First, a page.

A few minutes later I was at the grocery store where I had purchased my three or four small items. The cashier asked, “Do you need a bag?” I responded, “No, I have a hollow plastic owl, thanks,” and tossed my groceries inside the inverted bird.
posted by ricochet biscuit at 7:42 PM on January 5 [72 favorites]


Albuquerque banned plastic bags starting Jan. 1, 2020 (and almost banned other single-use plastic waste, but didn't go that far). A grocery chain in neighboring Rio Rancho opted to stop carrying plastic bags, because they wouldn't be delivered to other regional stores.

Similarly, I wonder if there'll be a tipping point where enough countries ban plastic bags that they become a rarity, and not the norm, world-wide.
posted by filthy light thief at 7:49 PM on January 5 [7 favorites]


I love these images! Let’s talk about reusable bags and totes. There are a billion in circulation. Retailers should have a take a bag, leave a bag area. It would help so much!
posted by amanda at 9:42 PM on January 5 [6 favorites]


Bleep since they banned them here one often sees even complete bogans carrying a durable tote/bag, even flowery ones! That's bags not bogans.
posted by unearthed at 12:02 AM on January 6 [1 favorite]


When I was in high school, there was a riot that shut down the school for a week. We were not allowed to carry knapsacks when we returned.

I bitterly complained about this to my father. My books were heavy and a few kids kept breaking into my locker. “Well, why don’t you bring a wheelbarrow to class?” he asked. “Or get a bucket. The rules only say you can’t have a bag.”

Twenty-five years later, this story breaks. My dad is probably laughing somewhere on the other side.
posted by pxe2000 at 3:09 AM on January 6 [10 favorites]


These are very clever! I love the large sugar bag and the wheelbarrow.
posted by Ms. Moonlight at 3:52 AM on January 6


I really want to tell the woman with the ice cubes carried on a string that this will not work out well for her.
posted by pangolin party at 4:42 AM on January 6 [6 favorites]


It's mentioned in the Reuters article a bit, but I'd love to learn more if there's any impact on the absolutely ubiquitous use of plastic bags for takeaway food and drinks, and in the most literal sense.

Where in the US/Canada you might get a Thai curry in a plastic/styrofoam/paper container that is then placed in a plastic bag, in Thailand by far the most common packaging is to store the curry directly in the plastic bag, especially when buying from a street vendor or market. I'd be curious to see if there's change in this widespread use of plastic bags.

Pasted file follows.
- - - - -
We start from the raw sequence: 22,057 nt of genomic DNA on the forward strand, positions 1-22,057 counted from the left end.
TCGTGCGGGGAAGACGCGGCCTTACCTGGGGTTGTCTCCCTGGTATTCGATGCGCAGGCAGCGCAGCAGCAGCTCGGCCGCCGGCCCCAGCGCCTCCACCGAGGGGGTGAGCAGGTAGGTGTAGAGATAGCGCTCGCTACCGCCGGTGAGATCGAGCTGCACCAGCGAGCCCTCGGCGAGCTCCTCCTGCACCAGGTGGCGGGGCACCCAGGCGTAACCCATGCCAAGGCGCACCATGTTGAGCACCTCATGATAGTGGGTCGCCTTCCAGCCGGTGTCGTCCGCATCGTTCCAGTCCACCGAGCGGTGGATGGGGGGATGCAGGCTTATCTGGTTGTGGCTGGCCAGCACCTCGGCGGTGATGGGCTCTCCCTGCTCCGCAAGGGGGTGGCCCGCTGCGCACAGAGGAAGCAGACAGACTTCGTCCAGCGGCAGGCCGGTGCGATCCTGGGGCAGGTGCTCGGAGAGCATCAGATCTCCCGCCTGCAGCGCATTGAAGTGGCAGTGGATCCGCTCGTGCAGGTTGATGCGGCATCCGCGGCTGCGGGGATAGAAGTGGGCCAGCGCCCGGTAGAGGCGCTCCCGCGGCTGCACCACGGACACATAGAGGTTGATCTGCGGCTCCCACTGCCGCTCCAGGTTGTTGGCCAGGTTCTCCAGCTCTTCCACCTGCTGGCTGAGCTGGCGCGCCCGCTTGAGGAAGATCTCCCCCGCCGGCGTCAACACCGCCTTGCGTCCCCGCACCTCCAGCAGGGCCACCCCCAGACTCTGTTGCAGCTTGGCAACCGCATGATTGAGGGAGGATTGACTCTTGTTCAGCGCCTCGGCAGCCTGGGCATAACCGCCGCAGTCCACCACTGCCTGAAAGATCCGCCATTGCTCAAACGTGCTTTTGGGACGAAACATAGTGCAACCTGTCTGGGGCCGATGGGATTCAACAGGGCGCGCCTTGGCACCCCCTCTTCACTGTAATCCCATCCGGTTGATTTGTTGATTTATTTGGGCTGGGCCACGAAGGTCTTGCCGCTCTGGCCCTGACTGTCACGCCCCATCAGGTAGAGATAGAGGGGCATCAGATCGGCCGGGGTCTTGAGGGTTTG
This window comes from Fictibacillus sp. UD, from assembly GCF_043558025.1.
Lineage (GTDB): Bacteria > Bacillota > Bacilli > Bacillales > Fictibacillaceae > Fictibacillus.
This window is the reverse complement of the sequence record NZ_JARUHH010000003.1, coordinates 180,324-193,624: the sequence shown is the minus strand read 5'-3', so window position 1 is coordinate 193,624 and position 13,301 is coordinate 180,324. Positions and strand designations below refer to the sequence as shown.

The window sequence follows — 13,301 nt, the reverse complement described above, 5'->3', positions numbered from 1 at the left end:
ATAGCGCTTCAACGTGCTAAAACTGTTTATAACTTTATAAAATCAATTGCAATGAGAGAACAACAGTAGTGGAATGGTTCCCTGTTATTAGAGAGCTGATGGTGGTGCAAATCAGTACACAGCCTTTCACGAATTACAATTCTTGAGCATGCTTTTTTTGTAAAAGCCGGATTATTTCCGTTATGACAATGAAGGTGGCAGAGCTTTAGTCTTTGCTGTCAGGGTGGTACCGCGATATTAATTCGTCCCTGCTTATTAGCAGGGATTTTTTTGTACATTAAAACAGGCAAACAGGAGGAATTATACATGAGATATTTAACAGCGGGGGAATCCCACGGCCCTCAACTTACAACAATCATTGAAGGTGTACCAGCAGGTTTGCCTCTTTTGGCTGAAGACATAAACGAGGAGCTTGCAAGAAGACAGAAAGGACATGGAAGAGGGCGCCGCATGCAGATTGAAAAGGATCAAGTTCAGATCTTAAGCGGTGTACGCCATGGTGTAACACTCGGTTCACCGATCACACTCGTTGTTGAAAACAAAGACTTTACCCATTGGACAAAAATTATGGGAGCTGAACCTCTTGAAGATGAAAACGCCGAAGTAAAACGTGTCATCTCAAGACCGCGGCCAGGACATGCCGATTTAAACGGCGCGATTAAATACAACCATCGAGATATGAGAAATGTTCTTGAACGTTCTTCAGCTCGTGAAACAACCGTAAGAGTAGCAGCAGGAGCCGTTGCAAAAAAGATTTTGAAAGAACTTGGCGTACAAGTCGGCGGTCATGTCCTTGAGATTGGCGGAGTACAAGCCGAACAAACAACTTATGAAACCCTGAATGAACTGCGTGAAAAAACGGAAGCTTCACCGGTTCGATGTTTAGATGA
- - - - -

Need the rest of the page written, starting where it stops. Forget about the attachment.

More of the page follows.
Still, it's frustrating to see people using alternatives to single-use plastic to tote their little plastic bottles of water home.

While I'm not going to outright defend this behavior (I personally also avoid using single-use plastic water bottles where I live, in the US) it's a bigger challenge in places like Thailand than in places like Western Europe or North America, indefensible situations like Flint aside.

The quality of Thai tap water varies enormously, especially once you get out of Bangkok, and so most Thai people avoid drinking it. Treatment in plants, especially in Bangkok, is at global standards but pipe quality and maintenance vary enormously. And visitors are normally advised to avoid drinking the tap water unless boiled or treated.

Again, not completely defending it (there are solutions, like home treatment or using water-refill stations) but it's not exactly an analogous situation to where many Mefites might be coming from.
posted by andrewesque at 8:17 AM on January 6 [13 favorites]


I really want to tell the woman with the ice cubes carried on a string that this will not work out well for her.

It's probably a smart necklace in hot climates though.
posted by heyho at 8:24 AM on January 6 [3 favorites]


...I'd love to learn more if there's any impact on the absolutely ubiquitous use of plastic bags for takeaway food and drinks, and in the most literal sense.

Well, Maine restaurants can't use styrofoam containers any more, which I think is good for the environment but will probably be bad for food waste, per https://www.providencejournal.com/news/20190502/this-state-just-became-first-to-ban-styrofoam-containers

And a town in Rhode Island tried to ban styrofoam containers in 2018, and all sort of industry types showed up to shout down the idea: https://www.ecori.org/government/2018/3/30/statewide-bag-ban-is-a-slog
posted by wenestvedt at 8:35 AM on January 6 [1 favorite]


It's probably a smart necklace in hot climates though.

Ooh, I like that idea. I often put an ice cube under my sun hat on hot days but this takes it to the next level!
posted by aws17576 at 9:50 AM on January 6 [1 favorite]


but will probably be bad for food waste

What? Like the minimal and short-term food waste of tossing a half a BLT? There's so much waste around that half a BLT once it's made that not consuming it seems the least of the problems. Or am I missing something?
posted by amanda at 10:10 AM on January 6 [1 favorite]


I think the Girl Scouts should solicit donations of the many, many excess reusable tote bags and sell them when they sell cookies. I go to my Goodwill Outlet, and there are tons of them. I have a curated collection of excellent reusable bags. Now I will look for an owl.
posted by theora55 at 3:38 PM on January 7 [3 favorites]